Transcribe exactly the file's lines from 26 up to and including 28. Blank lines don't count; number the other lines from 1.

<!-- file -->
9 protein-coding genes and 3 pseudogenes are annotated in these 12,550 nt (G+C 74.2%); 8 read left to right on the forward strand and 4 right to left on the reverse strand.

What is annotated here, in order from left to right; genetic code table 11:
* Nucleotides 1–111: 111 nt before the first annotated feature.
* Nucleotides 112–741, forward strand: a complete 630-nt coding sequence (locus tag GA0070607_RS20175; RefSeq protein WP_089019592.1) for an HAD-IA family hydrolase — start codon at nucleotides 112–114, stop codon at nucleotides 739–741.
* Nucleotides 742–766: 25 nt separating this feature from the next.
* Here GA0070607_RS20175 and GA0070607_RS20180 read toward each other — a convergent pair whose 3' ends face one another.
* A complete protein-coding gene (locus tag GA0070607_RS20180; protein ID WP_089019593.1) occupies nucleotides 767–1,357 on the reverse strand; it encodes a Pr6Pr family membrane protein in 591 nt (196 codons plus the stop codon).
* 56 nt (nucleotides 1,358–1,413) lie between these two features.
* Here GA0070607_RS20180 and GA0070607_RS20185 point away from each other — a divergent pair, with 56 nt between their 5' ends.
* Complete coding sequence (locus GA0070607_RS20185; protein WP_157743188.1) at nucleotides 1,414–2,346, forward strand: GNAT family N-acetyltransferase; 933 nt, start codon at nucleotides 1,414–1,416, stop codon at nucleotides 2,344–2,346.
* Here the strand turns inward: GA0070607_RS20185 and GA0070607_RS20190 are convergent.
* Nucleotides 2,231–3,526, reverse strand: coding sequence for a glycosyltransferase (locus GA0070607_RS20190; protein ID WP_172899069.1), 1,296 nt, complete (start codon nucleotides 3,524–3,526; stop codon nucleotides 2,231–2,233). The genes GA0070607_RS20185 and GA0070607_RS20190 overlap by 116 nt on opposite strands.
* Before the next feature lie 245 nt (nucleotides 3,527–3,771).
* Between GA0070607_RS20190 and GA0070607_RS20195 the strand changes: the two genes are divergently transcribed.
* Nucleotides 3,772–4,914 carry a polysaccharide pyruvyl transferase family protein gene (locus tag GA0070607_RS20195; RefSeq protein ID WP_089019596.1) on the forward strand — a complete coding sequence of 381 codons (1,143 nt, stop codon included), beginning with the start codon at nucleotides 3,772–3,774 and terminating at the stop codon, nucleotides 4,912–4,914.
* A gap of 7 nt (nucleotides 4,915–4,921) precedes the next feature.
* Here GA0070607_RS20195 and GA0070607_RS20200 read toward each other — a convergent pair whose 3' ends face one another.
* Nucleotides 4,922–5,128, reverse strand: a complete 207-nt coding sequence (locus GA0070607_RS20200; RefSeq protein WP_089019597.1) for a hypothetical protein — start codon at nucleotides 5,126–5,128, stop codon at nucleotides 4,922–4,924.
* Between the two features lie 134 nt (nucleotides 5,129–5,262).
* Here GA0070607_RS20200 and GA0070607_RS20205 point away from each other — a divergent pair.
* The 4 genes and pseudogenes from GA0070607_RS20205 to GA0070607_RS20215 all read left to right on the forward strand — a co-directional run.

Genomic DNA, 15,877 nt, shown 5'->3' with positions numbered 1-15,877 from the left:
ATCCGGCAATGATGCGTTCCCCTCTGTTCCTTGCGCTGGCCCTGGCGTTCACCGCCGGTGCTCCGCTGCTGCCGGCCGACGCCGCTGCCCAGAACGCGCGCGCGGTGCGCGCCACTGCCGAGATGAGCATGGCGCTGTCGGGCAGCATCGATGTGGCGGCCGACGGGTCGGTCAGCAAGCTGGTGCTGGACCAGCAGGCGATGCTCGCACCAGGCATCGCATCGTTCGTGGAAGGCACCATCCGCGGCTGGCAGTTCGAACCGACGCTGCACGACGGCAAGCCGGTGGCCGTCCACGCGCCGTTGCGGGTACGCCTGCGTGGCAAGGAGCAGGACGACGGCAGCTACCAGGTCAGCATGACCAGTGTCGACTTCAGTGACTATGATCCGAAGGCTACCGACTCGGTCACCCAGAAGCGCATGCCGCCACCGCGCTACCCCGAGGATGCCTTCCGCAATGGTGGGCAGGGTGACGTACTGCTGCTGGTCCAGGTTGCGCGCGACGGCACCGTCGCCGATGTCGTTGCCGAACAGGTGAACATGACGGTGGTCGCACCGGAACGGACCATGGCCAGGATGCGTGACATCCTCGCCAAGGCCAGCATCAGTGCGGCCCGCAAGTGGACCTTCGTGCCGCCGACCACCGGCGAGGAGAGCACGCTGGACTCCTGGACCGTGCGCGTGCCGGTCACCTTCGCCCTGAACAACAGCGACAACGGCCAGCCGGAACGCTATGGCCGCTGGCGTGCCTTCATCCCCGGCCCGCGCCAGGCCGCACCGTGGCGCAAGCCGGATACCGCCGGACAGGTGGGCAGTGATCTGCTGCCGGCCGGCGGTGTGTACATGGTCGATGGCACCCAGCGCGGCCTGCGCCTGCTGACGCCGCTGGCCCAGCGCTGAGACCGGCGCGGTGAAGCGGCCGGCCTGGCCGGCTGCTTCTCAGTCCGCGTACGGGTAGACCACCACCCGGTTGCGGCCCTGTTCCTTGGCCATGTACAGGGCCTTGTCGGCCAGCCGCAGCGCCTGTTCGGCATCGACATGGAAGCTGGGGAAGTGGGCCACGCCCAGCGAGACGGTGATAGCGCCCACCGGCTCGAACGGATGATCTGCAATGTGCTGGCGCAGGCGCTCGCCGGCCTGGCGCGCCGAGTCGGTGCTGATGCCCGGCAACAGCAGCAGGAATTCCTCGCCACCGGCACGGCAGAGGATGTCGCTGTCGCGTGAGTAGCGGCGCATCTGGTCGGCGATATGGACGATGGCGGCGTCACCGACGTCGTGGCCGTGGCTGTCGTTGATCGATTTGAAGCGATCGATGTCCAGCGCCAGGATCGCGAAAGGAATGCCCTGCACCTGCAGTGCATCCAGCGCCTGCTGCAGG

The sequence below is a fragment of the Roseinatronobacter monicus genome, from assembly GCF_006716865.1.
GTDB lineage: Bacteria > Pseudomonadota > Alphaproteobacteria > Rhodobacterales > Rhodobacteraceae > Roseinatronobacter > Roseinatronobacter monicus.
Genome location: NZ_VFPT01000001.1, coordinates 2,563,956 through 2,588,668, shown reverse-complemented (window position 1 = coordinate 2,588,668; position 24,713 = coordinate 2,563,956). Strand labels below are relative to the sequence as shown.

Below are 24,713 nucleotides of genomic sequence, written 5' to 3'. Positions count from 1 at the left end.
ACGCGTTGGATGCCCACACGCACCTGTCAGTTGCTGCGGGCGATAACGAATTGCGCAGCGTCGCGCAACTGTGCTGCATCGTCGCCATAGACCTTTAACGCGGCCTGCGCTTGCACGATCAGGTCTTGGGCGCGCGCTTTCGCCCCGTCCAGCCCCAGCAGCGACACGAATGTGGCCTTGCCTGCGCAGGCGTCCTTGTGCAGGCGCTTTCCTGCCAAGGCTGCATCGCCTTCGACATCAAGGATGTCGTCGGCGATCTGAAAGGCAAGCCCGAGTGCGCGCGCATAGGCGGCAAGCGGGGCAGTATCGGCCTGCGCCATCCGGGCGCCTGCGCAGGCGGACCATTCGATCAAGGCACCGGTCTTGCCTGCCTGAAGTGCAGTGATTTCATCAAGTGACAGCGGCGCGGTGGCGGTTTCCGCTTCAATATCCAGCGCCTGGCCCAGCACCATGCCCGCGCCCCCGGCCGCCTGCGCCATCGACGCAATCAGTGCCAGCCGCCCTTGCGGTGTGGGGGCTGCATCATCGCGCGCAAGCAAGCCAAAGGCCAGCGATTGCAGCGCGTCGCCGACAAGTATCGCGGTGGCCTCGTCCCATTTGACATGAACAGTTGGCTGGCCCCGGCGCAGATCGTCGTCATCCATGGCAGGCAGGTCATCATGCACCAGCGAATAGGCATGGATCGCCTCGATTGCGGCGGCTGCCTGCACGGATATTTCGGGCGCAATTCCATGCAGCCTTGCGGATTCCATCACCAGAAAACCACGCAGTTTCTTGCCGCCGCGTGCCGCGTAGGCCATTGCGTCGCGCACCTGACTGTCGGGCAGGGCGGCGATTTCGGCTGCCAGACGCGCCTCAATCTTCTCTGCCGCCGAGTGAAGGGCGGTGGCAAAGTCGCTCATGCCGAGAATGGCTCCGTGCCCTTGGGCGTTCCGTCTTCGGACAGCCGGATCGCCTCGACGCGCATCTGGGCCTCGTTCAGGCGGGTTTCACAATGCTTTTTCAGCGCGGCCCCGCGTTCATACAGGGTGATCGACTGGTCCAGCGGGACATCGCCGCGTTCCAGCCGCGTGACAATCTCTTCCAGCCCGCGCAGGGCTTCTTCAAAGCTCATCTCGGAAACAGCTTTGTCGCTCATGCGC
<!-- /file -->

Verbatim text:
Genome location: NZ_VFPT01000001.1, coordinates 2,563,956 through 2,588,668, shown reverse-complemented (window position 1 = coordinate 2,588,668; position 24,713 = coordinate 2,563,956). Strand labels below are relative to the sequence as shown.

Below are 24,713 nucleotides of genomic sequence, written 5' to 3'. Positions count from 1 at the left end.
ACGCGTTGGATGCCCACACGCACCTGTCAGTTGCTGCGGGCGATAACGAATTGCGCAGCGTCGCGCAACTGTGCTGCATCGTCGCCATAGACCTTTAACGCGGCCTGCGCTTGCACGATCAGGTCTTGGGCGCGCGCTTTCGCCCCGTCCAGCCCCAGCAGCGACACGAATGTGGCCTTGCCTGCGCAGGCGTCCTTGTGCAGGCGCTTTCCTGCCAAGGCTGCATCGCCTTCGACATCAAGGATGTCGTCGGCGATCTGAAAGGCAAGCCCGAGTGCGCGCGCATAGGCGGCAAGCGGGGCAGTATCGGCCTGCGCCATCCGGGCGCCTGCGCAGGCGGACCATTCGATCAAGGCACCGGTCTTGCCTGCCTGAAGTGCAGTGATTTCATCAAGTGACAGCGGCGCGGTGGCGGTTTCCGCTTCAATATCCAGCGCCTGGCCCAGCACCATGCCCGCGCCCCCGGCCGCCTGCGCCATCGACGCAATCAGTGCCAGCCGCCCTTGCGGTGTGGGGGCTGCATCATCGCGCGCAAGCAAGCCAAAGGCCAGCGATTGCAGCGCGTCGCCGACAAGTATCGCGGTGGCCTCGTCCCATTTGACATGAACAGTTGGCTGGCCCCGGCGCAGATCGTCGTCATCCATGGCAGGCAGGTCATCATGCACCAGCGAATAGGCATGGATCGCCTCGATTGCGGCGGCTGCCTGCACGGATATTTCGGGCGCAATTCCATGCAGCCTTGCGGATTCCATCACCAGAAAACCACGCAGTTTCTTGCCGCCGCGTGCCGCGTAGGCCATTGCGTCGCGCACCTGACTGTCGGGCAGGGCGGCGATTTCGGCTGCCAGACGCGCCTCAATCTTCTCTGCCGCCGAGTGAAGGGCGGTGGCAAAGTCGCTCATGCCGAGAATGGCTCCGTGCCCTTGGGCGTTCCGTCTTCGGACAGCCGGATCGCCTCGACGCGCATCTGGGCCTCGTTCAGGCGGGTTTCACAATGCTTTTTCAGCGCGGCCCCGCGTTCATACAGGGTGATCGACTGGTCCAGCGGGACATCGCCGCGTTCCAGCCGCGTGACAATCTCTTCCAGCCCGCGCAGGGCTTCTTCAAAGCTCATCTCGGAAACAGCTTTGTCGCTCATGCGC